Highways
Oral Question Period

2:30 p.m.

London East
Ontario

Liberal

Joe Fontana Parliamentary Secretary to Minister of Transport

Mr. Speaker, once again to educate the Reform Party, highways are under provincial jurisdiction. To toll a highway is the responsibility of the provincial government. Not to toll a highway is the responsibility of the provincial government. Surely the Reform Party, which calls for more autonomy for the provinces, would not want this federal government to intrude on provincial jurisdiction.

Child Poverty
Oral Question Period

2:35 p.m.

Bloc

Christiane Gagnon Québec, QC

Mr. Speaker, my question is for the Prime Minister.

In 1993, Canada's child poverty rate was the second highest among industrialized countries. Last year, more than one in five Canadian children were poor. And all that the federal government has on its social program reform agenda are cuts, cuts, cuts.

Will the Prime Minister admit that the problem of child poverty is caused by their parents' poverty and that the measures taken by the government since it was elected only push families closer to the brink of poverty, in particular by making many of them ineligible for unemployment insurance?

Child Poverty
Oral Question Period

2:35 p.m.

Winnipeg South Centre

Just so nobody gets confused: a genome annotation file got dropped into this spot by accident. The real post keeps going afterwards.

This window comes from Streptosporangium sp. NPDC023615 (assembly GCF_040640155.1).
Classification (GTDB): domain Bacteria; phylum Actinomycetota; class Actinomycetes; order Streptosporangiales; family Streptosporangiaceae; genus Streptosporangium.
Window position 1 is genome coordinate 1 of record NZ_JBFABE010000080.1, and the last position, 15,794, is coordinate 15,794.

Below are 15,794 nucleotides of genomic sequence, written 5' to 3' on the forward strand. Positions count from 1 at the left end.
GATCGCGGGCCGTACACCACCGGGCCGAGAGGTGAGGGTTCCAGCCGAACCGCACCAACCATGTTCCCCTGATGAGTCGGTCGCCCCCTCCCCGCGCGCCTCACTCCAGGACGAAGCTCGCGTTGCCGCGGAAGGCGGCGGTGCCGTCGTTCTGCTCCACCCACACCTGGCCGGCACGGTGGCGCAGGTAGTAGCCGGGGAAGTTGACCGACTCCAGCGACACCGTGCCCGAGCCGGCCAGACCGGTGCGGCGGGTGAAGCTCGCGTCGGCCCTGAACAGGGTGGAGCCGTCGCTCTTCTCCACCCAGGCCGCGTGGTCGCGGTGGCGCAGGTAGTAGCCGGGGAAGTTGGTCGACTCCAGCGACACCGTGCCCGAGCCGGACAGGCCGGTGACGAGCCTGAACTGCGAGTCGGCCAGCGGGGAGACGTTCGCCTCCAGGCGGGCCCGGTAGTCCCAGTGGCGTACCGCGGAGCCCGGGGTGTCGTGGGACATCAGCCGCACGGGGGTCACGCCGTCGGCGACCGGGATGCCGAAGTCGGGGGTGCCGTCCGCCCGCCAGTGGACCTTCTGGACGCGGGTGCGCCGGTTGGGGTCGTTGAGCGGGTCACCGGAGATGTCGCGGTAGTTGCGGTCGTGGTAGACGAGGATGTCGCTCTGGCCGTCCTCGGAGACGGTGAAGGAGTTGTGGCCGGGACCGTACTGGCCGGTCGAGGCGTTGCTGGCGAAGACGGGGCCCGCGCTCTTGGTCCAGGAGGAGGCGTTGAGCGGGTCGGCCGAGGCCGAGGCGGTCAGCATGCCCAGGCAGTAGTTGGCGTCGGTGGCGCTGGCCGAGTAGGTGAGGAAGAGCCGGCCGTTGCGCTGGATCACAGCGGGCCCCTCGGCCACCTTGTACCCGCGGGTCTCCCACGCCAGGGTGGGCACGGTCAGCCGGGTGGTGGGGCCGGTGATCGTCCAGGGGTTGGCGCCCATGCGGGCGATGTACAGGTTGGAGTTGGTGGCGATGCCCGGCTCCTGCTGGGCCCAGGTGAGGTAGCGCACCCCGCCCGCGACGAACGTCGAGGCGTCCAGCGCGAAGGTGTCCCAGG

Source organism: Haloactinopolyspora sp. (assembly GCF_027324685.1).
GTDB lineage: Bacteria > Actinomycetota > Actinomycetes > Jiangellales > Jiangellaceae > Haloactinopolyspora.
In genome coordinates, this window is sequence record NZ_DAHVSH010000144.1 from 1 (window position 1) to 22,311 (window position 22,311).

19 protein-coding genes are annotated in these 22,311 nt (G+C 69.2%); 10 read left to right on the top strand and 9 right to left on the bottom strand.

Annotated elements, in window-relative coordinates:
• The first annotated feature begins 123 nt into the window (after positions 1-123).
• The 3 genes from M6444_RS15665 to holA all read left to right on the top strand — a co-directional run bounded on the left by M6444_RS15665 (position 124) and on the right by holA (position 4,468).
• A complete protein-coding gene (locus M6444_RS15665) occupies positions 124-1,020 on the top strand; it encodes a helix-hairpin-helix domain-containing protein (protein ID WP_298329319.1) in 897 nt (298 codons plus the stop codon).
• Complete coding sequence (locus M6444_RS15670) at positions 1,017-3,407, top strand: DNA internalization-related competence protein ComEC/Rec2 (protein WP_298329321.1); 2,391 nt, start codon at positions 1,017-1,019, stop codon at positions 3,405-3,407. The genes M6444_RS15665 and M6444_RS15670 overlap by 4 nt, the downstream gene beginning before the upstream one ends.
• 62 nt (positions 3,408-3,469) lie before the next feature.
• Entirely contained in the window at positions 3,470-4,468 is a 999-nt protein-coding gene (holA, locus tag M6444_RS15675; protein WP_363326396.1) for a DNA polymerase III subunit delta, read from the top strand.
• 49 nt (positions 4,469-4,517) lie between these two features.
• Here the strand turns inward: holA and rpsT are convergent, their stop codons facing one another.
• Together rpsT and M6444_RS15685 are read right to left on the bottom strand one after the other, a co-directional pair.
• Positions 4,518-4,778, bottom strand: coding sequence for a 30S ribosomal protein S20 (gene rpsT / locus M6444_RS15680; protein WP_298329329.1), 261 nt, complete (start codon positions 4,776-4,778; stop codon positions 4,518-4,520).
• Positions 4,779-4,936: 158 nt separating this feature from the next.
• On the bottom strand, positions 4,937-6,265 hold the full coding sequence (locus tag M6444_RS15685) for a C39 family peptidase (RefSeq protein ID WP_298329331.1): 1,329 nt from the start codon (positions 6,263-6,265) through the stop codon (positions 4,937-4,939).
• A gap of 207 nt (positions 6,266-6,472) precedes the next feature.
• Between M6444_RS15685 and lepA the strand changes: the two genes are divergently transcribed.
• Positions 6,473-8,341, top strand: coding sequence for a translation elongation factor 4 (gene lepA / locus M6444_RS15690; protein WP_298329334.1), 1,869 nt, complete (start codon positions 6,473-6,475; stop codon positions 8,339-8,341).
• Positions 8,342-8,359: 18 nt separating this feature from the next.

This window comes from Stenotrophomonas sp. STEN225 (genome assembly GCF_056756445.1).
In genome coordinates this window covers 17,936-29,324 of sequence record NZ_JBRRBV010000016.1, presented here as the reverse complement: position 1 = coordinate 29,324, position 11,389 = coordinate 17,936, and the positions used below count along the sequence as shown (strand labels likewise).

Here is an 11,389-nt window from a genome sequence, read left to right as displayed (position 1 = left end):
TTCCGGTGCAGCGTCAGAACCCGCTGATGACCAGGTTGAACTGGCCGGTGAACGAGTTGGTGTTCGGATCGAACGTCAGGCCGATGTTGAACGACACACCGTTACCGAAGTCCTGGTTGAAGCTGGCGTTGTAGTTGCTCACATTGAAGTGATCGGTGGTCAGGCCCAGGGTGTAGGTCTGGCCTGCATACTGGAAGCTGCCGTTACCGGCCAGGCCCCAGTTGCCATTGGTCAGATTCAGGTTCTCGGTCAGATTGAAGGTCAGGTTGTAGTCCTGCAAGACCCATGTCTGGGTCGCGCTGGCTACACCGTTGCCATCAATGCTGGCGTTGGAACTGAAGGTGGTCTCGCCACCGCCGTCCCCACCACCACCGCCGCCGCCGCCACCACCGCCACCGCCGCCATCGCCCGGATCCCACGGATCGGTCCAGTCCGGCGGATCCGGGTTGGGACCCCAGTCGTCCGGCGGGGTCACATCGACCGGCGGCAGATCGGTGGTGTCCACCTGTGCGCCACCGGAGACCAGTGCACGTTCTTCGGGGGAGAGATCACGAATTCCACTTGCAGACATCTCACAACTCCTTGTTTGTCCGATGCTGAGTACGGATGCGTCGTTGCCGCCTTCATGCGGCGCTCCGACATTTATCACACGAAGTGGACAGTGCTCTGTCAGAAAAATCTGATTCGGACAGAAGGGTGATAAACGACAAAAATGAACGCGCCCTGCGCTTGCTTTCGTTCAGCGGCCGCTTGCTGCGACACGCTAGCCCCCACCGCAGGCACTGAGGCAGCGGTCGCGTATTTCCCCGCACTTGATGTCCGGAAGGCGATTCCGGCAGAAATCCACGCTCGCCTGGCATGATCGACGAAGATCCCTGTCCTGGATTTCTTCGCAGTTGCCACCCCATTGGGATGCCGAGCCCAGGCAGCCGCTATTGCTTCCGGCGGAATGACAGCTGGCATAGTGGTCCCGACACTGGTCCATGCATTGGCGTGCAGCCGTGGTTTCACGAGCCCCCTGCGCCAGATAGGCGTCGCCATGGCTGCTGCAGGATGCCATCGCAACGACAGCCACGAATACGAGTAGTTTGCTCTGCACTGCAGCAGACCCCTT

Manitoba

Liberal

Lloyd Axworthy Minister of Human Resources Development and Minister of Western Economic Diversification

Mr. Speaker, we have said right from the beginning that one of the real purposes for undertaking a major modernization of our social programs is to tackle the whole problem of poverty faced by women and children. The beginning of that was to create the proper economic climate.

I would like to point out to the hon. member that in the past year alone there has been an increase in employment in the province of Quebec. Over 42,000 new jobs have been created for women in Quebec. That is one important way to provide economic security. At the same time, as the hon. member well knows, we have put forward an offer and a willingness to engage in the cost sharing of a new child care program to enable women to more easily get back into the workforce.

We are certainly open and willing to have discussions with the provinces. We have already set in motion a program with the aboriginal First Nations of this country to start a child care program. We would certainly like to continue that work in discussions with the provinces. We are making an effort.

The most important way the hon. member can help in the question of getting a combined collaborative effort on the issue of poverty for both women and children is to work to make sure that the social reform goes ahead in the quickest, most effective way possible.